I can’t wait to see the ads! This is a sentiment that you don’t often hear. But, it’s the way that many people used to feel about the Super Bowl. That changed this year.
Mark down 2012 as the first year that the Super Bowl ads moved online. Well before game time you knew that Ferris was back taking a day off, Seinfeld was outdone by “Leno!” in a flying squirrel suit and so on. In a way it felt like all of the Christmas presents had been opened on Christmas Eve.
Still, it is a strategy that most marketers have happily embraced. On paper, it makes perfect sense. After all millions of dollars were spent creating and placing these ads (this year the cost of 30-second slot was a reported $3.5 million). Why not take advantage of the guaranteed buzz leading up the game?
People are interested. They are voracious consumers of snackable content online and they love to share news and entertainment. Super Bowl ads have both those elements and are virtually guaranteed to “go viral.”
This means there is ROI to be had. The Honda team can point to the 12.2 million views on YouTube to prove its strategy worked. Twitter absolutely exploded when the Ferris Bueller teaser ad went live days before the two-minute ad was posted which was days before the Super Bowl.
Then there is all of the surrounding media buzz. There were the behind the scenes looks, the exclusive interviews, the critiques, etc. The earned media is there. There is no question. It’s hard to argue with the strategy.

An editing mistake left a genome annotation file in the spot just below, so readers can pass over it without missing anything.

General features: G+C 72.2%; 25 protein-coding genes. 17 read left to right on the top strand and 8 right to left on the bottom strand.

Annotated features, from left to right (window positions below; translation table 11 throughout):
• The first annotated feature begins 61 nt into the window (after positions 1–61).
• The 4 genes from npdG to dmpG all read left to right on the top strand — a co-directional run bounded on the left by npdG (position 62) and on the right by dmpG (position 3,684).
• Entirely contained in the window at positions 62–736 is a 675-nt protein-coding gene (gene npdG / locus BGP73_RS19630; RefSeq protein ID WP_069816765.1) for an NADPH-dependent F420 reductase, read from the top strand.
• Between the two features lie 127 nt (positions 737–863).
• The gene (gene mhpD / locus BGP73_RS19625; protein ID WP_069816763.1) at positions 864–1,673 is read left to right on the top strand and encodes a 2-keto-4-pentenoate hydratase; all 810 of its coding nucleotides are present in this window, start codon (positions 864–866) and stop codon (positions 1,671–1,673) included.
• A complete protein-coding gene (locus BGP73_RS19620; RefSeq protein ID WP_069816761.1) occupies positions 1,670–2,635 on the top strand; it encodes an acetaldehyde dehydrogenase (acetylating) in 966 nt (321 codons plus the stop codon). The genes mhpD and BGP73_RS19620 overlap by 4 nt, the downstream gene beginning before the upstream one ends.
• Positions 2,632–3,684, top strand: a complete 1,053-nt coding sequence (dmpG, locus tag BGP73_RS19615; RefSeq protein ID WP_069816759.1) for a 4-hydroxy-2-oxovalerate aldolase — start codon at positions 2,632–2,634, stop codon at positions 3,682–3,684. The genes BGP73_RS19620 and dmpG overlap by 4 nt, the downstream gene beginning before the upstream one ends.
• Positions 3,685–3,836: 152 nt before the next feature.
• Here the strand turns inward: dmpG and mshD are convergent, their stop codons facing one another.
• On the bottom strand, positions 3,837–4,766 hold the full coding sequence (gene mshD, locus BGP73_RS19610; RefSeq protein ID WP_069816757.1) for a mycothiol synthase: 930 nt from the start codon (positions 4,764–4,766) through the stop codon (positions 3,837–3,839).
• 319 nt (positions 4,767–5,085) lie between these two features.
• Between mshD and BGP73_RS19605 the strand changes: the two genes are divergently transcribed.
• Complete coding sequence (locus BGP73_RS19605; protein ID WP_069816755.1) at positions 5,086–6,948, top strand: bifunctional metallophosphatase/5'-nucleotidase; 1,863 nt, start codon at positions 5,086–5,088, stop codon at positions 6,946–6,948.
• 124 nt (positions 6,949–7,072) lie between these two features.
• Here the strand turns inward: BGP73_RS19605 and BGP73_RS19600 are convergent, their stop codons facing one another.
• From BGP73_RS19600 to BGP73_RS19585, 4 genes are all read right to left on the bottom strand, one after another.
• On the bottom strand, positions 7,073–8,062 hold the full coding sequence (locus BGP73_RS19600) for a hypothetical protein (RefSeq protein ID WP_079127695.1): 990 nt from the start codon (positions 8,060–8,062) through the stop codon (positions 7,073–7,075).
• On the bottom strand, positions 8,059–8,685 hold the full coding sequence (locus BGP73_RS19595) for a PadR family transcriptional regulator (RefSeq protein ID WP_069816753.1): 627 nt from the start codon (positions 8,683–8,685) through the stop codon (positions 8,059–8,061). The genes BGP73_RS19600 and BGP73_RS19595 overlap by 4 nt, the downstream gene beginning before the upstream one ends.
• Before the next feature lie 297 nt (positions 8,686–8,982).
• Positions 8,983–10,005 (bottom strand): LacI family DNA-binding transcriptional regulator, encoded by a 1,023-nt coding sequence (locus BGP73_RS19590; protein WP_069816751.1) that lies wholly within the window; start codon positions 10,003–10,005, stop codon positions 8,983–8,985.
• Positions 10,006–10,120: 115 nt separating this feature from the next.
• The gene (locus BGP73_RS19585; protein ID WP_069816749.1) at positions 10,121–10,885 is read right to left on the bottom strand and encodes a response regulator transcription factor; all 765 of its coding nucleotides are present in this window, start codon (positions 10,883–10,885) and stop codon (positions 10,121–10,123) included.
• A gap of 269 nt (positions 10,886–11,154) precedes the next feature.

Still it feels like something has been spoiled here. The conversation changed from “I wonder what to the Seinfeld spot will look like?” to people running around the party exclaiming “Leno!” with a clenched fist before the ad had even aired.
Others were disappointed with the edits. “They left out the part with the Walrus,” complained some of Twitter who had already seen and dissected the two-minute Ferris ad.
It’s just different. Like so many times before, the Internet has changed the conversation. There has been a shift and I don’t see it shifting back except for one reason: Clint Eastwood.
Yes Clint caught us all off guard in a poignant, humanly relevant ode to Detroit. He was this year’s Eminem. Once his gravelly voice declared: “It is halftime in America” we all stopped and listened. There was an impact. It was felt.
For all of us two-screen watchers, who had one eye on the game and another on Twitter feeds/Live blogs, you could see “The Clint Effect.” He became the topic as the other ads rolled. By sticking to their guns, in this case the 44-magnum carrying Clint, Chrysler arguably won the night.
So, yes the strategy behind marketing during the Super Bowl has changed forever. There will be two camps: The many who will show the ads before the game and the few who will hold them back.
However, there will always be a place for a throwback Clint’s “Halftime in America” debuting at the right place at the right time.
By Kenneth Hein
Follow Ken on Twitter @KennethHein
Originally published at Ignite Something on the Forbes CMO Network